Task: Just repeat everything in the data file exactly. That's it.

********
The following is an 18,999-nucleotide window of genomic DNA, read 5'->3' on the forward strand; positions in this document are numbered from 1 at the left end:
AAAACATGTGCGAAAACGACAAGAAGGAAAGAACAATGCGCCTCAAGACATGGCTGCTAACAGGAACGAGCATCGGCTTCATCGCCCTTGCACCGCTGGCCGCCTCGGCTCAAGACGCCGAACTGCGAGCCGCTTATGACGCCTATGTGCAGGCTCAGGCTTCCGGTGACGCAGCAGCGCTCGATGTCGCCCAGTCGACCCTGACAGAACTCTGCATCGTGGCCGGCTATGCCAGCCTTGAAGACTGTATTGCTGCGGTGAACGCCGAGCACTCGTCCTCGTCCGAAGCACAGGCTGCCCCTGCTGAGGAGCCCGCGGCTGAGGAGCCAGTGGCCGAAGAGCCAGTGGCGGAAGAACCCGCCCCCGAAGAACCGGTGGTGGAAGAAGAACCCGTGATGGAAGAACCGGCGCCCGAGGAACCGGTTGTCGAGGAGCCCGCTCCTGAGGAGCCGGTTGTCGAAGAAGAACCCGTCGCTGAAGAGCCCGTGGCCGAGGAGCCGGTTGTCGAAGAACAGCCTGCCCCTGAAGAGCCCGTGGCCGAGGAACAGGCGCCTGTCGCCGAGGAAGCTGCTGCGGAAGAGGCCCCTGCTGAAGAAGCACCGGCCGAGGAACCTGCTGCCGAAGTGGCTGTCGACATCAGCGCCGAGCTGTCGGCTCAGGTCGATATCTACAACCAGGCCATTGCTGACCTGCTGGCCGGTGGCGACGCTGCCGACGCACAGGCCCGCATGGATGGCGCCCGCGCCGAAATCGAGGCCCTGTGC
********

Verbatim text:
The following is an 18,999-nucleotide window of genomic DNA, read 5'->3' on the forward strand; positions in this document are numbered from 1 at the left end:
AAAACATGTGCGAAAACGACAAGAAGGAAAGAACAATGCGCCTCAAGACATGGCTGCTAACAGGAACGAGCATCGGCTTCATCGCCCTTGCACCGCTGGCCGCCTCGGCTCAAGACGCCGAACTGCGAGCCGCTTATGACGCCTATGTGCAGGCTCAGGCTTCCGGTGACGCAGCAGCGCTCGATGTCGCCCAGTCGACCCTGACAGAACTCTGCATCGTGGCCGGCTATGCCAGCCTTGAAGACTGTATTGCTGCGGTGAACGCCGAGCACTCGTCCTCGTCCGAAGCACAGGCTGCCCCTGCTGAGGAGCCCGCGGCTGAGGAGCCAGTGGCCGAAGAGCCAGTGGCGGAAGAACCCGCCCCCGAAGAACCGGTGGTGGAAGAAGAACCCGTGATGGAAGAACCGGCGCCCGAGGAACCGGTTGTCGAGGAGCCCGCTCCTGAGGAGCCGGTTGTCGAAGAAGAACCCGTCGCTGAAGAGCCCGTGGCCGAGGAGCCGGTTGTCGAAGAACAGCCTGCCCCTGAAGAGCCCGTGGCCGAGGAACAGGCGCCTGTCGCCGAGGAAGCTGCTGCGGAAGAGGCCCCTGCTGAAGAAGCACCGGCCGAGGAACCTGCTGCCGAAGTGGCTGTCGACATCAGCGCCGAGCTGTCGGCTCAGGTCGATATCTACAACCAGGCCATTGCTGACCTGCTGGCCGGTGGCGACGCTGCCGACGCACAGGCCCGCATGGATGGCGCCCGCGCCGAAATCGAGGCCCTGTGC